Three big news stories have heated up the Wall Street compensation debate. First, following up on his "suggestion" that outgoing Bank of America CEO Ken Lewis sacrifice his salary, White House "pay czar" Kenneth Feinberg has announced pay cuts at seven bailed-out companies. Then the Federal Reserve Board unveiled a new plan to review compensation at 28 massive banks. Finally, the Supreme Court is set to deliberate on the compensation of financial advisers.
As long-speculated regulations begin to take effect, financial pundits are wondering how much federal regulation of Wall Street compensation can really accomplish. Here are the best takes:
- Fed Scheme Brilliant Simon Johnson, former chief economist at the IMF, thinks the Fed's proposal to review compensation fantastic: "For the first time, the appropriate regulators have recognized that excessive risk-taking generates a large negative externality, i.e., a spillover that has pernicious effects on the rest of the economy, and that this can be dealt with in a reasonable manner." There are problems with the proposal, he acknowledges, such as "the quaint notion that there are only 28 financial institutions that can damage the system through excessive risk-taking," or the fact that "attacking compensation" probably isn't the best way to deal with the "externality" in question. But he offered the following translation of the announcement: "Now it gets interesting."
- Nice Idea, 'But Don't Get Carried Away,' writes Steven Pearlstein at the Washington Post. He has no problem with banks complaining that they'll lose talent if kept from rewarding risky traders. ("If it turns out that these pay rules wind up steering the riskiest
activity to smaller, more focused institutions whose failure won't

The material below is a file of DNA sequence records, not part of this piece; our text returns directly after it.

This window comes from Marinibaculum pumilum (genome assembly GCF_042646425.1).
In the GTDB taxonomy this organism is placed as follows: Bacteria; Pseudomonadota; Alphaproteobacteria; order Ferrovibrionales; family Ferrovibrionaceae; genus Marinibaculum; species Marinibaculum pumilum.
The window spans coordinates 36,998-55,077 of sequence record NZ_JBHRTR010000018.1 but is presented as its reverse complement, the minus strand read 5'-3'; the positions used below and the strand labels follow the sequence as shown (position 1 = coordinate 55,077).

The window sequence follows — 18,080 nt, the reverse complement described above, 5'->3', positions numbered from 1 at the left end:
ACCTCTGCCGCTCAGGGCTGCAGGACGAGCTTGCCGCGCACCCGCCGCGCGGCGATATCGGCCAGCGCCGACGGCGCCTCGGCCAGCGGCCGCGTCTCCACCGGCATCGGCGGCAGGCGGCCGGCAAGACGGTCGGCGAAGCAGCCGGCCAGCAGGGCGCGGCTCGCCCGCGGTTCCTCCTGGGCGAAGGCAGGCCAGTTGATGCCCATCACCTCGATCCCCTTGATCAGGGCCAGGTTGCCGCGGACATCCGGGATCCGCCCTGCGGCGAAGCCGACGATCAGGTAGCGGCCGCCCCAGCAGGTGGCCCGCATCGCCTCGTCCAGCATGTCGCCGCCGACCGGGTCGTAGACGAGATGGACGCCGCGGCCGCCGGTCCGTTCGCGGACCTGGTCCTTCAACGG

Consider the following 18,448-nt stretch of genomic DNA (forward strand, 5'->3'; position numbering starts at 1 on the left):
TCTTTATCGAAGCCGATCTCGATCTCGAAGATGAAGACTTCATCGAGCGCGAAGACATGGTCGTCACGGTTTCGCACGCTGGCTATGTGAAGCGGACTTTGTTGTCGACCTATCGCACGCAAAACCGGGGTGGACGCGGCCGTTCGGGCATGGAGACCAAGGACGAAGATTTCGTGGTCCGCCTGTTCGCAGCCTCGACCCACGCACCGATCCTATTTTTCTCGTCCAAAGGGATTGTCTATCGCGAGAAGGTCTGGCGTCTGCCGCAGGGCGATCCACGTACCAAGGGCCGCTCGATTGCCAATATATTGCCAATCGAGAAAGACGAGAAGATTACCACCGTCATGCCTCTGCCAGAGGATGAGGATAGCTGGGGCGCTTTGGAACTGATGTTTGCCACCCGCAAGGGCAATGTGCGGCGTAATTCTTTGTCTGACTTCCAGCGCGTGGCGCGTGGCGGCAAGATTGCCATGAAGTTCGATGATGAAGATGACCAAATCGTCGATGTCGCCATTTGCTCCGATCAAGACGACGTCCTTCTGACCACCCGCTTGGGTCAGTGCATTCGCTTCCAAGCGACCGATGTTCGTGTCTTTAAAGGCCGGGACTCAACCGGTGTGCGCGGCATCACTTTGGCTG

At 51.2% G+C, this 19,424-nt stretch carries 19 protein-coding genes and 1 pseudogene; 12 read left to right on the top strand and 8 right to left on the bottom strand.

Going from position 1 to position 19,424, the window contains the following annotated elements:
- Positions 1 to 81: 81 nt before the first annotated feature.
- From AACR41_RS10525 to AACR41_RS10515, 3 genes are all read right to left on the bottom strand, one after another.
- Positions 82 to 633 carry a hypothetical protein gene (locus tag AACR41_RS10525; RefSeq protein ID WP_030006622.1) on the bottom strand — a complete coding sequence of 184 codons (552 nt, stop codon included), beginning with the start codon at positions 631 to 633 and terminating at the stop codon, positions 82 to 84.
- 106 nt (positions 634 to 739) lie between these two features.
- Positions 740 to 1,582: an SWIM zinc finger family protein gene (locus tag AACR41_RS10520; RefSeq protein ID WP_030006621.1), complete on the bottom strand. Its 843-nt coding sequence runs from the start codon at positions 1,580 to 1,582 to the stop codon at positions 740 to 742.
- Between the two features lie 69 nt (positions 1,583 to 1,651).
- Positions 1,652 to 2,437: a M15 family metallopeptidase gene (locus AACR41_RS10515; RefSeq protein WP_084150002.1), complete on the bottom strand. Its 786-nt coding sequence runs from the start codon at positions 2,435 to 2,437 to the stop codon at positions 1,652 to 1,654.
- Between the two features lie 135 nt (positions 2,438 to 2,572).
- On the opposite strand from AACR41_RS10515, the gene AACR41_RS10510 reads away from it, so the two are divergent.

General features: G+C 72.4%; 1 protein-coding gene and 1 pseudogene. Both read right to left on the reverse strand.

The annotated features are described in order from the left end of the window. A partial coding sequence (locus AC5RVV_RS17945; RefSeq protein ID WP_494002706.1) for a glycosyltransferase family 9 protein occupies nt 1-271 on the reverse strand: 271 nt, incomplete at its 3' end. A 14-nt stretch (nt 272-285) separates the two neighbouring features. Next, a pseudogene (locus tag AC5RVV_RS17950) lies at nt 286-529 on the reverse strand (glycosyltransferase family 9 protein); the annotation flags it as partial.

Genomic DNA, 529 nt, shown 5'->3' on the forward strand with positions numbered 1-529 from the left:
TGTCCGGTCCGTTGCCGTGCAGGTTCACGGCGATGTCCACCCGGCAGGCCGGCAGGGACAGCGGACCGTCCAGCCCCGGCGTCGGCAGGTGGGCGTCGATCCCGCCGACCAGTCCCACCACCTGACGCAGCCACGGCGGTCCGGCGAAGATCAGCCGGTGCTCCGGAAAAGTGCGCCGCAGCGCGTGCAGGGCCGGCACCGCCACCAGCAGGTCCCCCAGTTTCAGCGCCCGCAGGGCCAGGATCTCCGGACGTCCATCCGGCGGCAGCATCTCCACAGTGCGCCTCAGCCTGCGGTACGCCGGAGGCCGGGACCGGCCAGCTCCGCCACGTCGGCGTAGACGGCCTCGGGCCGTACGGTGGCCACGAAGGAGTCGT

require them to be bailed out by the taxpayer, that might be a good
thing.") But "by
themselves, these measures won't prevent future crises, nor will they
likely do much to lower the prevailing pay levels on Wall Street or in
corporate America." Here's why:
Much of the damage during the recent bubble was done by traders and executives who had plenty of skin in the game and lost their jobs, their reputations and virtually all of their considerable fortunes when it all crashing down. It's hard to argue they lacked sufficient incentives to be more careful with the risks they were taking.At the same time, there is also an irreducible asymmetry ...When markets are hot and things are going well, the sky's the limit in terms of how big a bonus you can earn. But when profits suddenly turn to dramatic losses, the lowest a bonus can reach is zero.
- Pay Caps Irrelevant--How About We Regulate Derivatives Pearlstein's colleague Eugene Robinson compares Feinberg's pay cap proposal to "arresting jaywalkers while ignoring the bank robbery." First of all, he says, "Feinberg's writ of imperial decree doesn't extend beyond those seven companies, and the rest of Wall Street gives no indication of remotely understanding what the big deal is about compensation." But the bigger point, he writes, is that the government is "propos[ing] reforms that would ameliorate, not eliminate, this ridiculous cycle" of risky transactions.
What the administration won't do is outlaw some kinds of derivative products or transactions; officials say that if they went down that road, they would always be one step behind Wall Street's inventiveness and greed. I think it would be worth a try.
- Questions of Legality On the surface, the Supreme Court hearing of Jones v. Harris Associates, a case in which investors sued a firm's financial advisor for taking too outrageous a sum in compensation, seems tangential to this larger discussion. But the case "will provide insight," argues Roger Parloff at Fortune, "into how the current roster of justices view the economic question of our day: When should market forces be reined in by government?" Incidentally, Parloff is betting "the court will reject [an appeals court's] view--that virtually any fee, so long as it's disclosed, is okay."
This article is from the archive of our partner The Wire.